Norwich City need another masterstroke
David McNally was credited with pulling off one of the biggest masterstrokes in years when he appointed Paul Lambert as Norwich City manager in August, 2009.
Now City's chief executive has to prove it was no fluke as the search begins for a replacement.
Lambert's departure has prompted the inevitable frenzy of speculation as to who will fill one of the hottest seats around. McNally had Lambert in place within days of Bryan Gunn leaving the club – will he be able to do the same post-Lambert?
The club always works a couple of transfer windows in advance so one assumes that as soon as McNally realised the sharks were circling on his gifted young manager he was preparing a list of possible replacements – and keeping it up to date. What City don't need is the tortuous saga that has befallen Liverpool, but, equally, it goes without saying that it is vital to get it right.
Former City Darren Eadie believes Norwich must be patient.
'Norwich are on a stable footing, they don't need to rush,' he said. 'The new manager needs a little bit of experience, but most of all he needs to be keen.
'Those kind of people seem to get the best out of the sort of players we've got at Norwich at the moment. They must be driven and want to succeed.'
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'I would go for another up-and-coming manager.
'There are a lot of people who have been around the block a few times and haven't succeeded.''
So who's in the running?
There will be the usual suspects – the bookies have Steve Bruce as second favourite, with Alan Curbishley, who has been on the 'next Norwich manager' list on numerous occasions over the years, not far behind. Mick McCarthy and Alex McLeish – the man whose job at Villa Lambert now looks set to take –get honourable mentions, but below them it quickly descends into the realms of fantasy: Andre Villas-Boas, Nigel Worthington, Roy Keane.
There's a preference for City old-boys, with Malky Mackay the hot favourite. Mackay is a popular figure among City fans, a bit of a gentle giant. Whether his experiences at Watford and Cardiff, who he took to the play-off semi-finals, is enough is a matter for debate, as is the wisdom of bringing in an 'old boy'.
Lee Clark was at City as assistant to Glenn Roeder and while the senior man's period in charge was tainted and ended in acrimony, Clark emerged with some credit. The players liked his training methods, and the only reason he is out of work now is that Huddersfield decided that a record of three defeats in 55 games but, vitally, no promotion, wasn't good enough.
Mackay is around the 2-1 mark with the bookies, Clark between 10-1 and 20-1. Right behind Mackay is Birmingham's Chris Hughton, who had been in the running to take over at West Bromwich Albion. Birmingham are clearly keen to keep hold of him, but the Blues have an uncertain financial future, with owner Carson Yeung losing an appeal against the freezing of his business accounts in Hong Kong. Several of their players are being eyed by bigger clubs and if Birmingham sell off their prized assets, Hughton may decide to move on.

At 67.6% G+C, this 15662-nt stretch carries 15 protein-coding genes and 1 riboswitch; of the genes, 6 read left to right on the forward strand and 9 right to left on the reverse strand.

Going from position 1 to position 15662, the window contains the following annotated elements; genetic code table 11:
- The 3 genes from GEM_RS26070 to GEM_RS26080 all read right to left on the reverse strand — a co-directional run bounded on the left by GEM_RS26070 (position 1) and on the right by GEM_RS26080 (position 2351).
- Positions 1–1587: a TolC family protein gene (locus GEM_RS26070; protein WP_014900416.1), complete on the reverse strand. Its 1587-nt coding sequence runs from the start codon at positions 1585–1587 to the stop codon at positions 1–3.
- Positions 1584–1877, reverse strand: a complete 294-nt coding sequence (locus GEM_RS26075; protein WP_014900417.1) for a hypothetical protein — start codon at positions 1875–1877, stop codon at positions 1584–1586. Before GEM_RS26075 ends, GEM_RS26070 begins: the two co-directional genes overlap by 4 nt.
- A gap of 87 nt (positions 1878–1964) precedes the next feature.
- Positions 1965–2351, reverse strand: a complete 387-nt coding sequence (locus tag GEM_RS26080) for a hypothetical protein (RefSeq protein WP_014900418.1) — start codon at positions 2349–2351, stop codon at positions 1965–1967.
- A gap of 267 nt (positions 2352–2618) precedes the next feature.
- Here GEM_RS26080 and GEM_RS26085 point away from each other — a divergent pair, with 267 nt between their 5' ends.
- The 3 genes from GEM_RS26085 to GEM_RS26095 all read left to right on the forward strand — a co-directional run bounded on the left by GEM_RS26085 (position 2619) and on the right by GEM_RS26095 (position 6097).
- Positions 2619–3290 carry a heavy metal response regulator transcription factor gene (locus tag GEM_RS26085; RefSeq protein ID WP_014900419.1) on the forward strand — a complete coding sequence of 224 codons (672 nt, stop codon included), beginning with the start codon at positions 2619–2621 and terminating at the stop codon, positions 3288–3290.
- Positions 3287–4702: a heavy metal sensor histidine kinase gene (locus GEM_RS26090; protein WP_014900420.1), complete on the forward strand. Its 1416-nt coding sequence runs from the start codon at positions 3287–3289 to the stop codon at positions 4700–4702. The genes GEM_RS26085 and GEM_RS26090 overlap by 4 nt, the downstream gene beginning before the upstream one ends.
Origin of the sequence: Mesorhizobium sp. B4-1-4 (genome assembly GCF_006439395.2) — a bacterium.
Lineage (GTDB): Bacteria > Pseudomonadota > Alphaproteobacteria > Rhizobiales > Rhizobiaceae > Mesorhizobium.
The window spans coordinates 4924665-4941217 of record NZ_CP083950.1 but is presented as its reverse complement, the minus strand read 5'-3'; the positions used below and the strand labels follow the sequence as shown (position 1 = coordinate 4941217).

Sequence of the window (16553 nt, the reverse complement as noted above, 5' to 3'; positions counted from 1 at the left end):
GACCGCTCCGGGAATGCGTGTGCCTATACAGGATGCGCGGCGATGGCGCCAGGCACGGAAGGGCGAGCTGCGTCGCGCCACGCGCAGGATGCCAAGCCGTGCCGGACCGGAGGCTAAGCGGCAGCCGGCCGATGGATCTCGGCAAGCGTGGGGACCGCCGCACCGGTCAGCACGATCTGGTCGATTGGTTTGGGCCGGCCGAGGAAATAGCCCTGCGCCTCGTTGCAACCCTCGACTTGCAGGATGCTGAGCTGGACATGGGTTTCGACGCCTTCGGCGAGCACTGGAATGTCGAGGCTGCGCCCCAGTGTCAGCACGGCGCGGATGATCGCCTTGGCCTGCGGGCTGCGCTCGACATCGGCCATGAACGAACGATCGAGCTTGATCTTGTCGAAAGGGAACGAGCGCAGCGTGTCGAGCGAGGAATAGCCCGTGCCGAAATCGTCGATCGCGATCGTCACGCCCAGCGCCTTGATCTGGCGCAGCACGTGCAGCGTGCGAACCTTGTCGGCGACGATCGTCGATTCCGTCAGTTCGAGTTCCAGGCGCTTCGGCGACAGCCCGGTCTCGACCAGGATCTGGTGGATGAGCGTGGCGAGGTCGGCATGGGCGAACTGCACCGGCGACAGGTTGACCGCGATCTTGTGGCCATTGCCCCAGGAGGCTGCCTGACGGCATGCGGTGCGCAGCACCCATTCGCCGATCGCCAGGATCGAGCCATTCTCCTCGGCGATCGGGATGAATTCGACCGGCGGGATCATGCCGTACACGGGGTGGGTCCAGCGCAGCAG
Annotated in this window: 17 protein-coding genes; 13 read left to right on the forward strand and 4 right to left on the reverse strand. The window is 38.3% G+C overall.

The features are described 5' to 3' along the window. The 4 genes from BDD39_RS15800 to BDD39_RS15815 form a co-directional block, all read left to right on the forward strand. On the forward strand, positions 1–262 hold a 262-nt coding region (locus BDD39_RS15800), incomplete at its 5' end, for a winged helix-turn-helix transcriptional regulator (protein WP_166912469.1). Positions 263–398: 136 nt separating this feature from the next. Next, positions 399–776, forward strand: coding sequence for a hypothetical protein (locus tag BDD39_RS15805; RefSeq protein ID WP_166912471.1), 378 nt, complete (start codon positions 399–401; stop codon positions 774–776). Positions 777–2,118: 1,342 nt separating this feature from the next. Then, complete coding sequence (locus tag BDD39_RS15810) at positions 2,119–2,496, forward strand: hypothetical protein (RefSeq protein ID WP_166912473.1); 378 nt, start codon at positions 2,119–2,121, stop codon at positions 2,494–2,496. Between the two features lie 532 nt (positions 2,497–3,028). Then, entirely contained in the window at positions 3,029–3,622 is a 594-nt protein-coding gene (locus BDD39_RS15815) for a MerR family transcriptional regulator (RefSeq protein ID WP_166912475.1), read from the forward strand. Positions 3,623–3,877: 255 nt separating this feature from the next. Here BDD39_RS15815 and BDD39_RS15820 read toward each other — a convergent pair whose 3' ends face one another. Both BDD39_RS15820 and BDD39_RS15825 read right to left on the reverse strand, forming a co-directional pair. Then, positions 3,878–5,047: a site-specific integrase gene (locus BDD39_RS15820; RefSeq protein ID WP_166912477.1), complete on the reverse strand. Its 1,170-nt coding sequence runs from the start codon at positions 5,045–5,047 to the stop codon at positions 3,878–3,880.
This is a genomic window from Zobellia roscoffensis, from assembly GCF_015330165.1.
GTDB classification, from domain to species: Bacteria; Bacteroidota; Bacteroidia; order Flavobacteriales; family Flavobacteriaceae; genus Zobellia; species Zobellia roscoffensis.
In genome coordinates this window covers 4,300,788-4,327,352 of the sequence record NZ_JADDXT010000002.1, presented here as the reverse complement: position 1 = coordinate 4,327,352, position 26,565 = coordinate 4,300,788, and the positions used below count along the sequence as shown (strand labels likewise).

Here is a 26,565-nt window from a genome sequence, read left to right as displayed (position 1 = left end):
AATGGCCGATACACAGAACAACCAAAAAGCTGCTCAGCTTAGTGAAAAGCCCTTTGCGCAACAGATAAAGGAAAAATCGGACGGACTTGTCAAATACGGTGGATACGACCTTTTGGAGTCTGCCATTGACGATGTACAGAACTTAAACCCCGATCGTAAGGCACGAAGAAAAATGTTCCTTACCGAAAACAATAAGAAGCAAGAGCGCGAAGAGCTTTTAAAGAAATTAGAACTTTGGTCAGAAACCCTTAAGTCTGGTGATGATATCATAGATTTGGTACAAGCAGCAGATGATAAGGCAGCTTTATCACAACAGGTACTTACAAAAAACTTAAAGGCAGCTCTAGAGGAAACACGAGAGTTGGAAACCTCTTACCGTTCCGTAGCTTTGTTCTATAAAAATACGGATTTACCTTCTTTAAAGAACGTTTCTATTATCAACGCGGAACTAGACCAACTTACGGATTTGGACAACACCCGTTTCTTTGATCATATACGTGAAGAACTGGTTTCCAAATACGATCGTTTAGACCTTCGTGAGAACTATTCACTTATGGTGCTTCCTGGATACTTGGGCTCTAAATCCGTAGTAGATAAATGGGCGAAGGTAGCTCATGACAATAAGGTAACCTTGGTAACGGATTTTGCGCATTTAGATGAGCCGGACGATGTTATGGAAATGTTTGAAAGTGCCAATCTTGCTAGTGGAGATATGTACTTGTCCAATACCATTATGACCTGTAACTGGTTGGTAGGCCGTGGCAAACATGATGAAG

Ian Holloway is mentioned in despatches after his sterling work with Blackpool, but one interesting name is that of Ian Culverhouse, who was assistant to Lambert. There is no word on his future at Carrow Road, or any of the remaining members of the management team, but the assumption is the former City player will follow in Lambert's footsteps.
Compensation will be involved in this whole process somewhere. Something should be coming City's way if Lambert puts pen to paper at Villa, but they may have to pay it out, depending on who comes in. While the quality of the manager will be uppermost in their minds, if the paying of compensation does become an issue then some are clearly more favoured than others.
McNally has experience of these things: he appointed Roy Hodgson at Fulham and was involved on the top floor at Glasgow Celtic, one of the football's biggest institutions. He knows the demands of the Premier League. When he appointed Lambert the task was to get City out of League One. It was achieved. Now he has to find a man who can keep City in the top flight and establish them as one of the country's elite.
• Selected odds:
William Hill: Chris Hughton 5/4, Malky Mackay 7/4, Steve Bruce 3/1, Lee Clark, Ian Culverhouse 10/1, Alan Curbishley, Ian Holloway, Gus Poyet, Gianfranco Zola 14/1.
Sky Bet: Mackay 11/8, Hughton 7/4, Bruce 6/1, Culverhouse 9/1, Clark, Poyet 10/1, Ian Holloway 12/1, Dougie Freedman, Karl Robinson 14/1.
Stan James: Hughton 7/4, Mackay 2/1, Bruce 6/1, Culverhouse, Curbishley 10/1, Poyet 12/1, Zola 14/1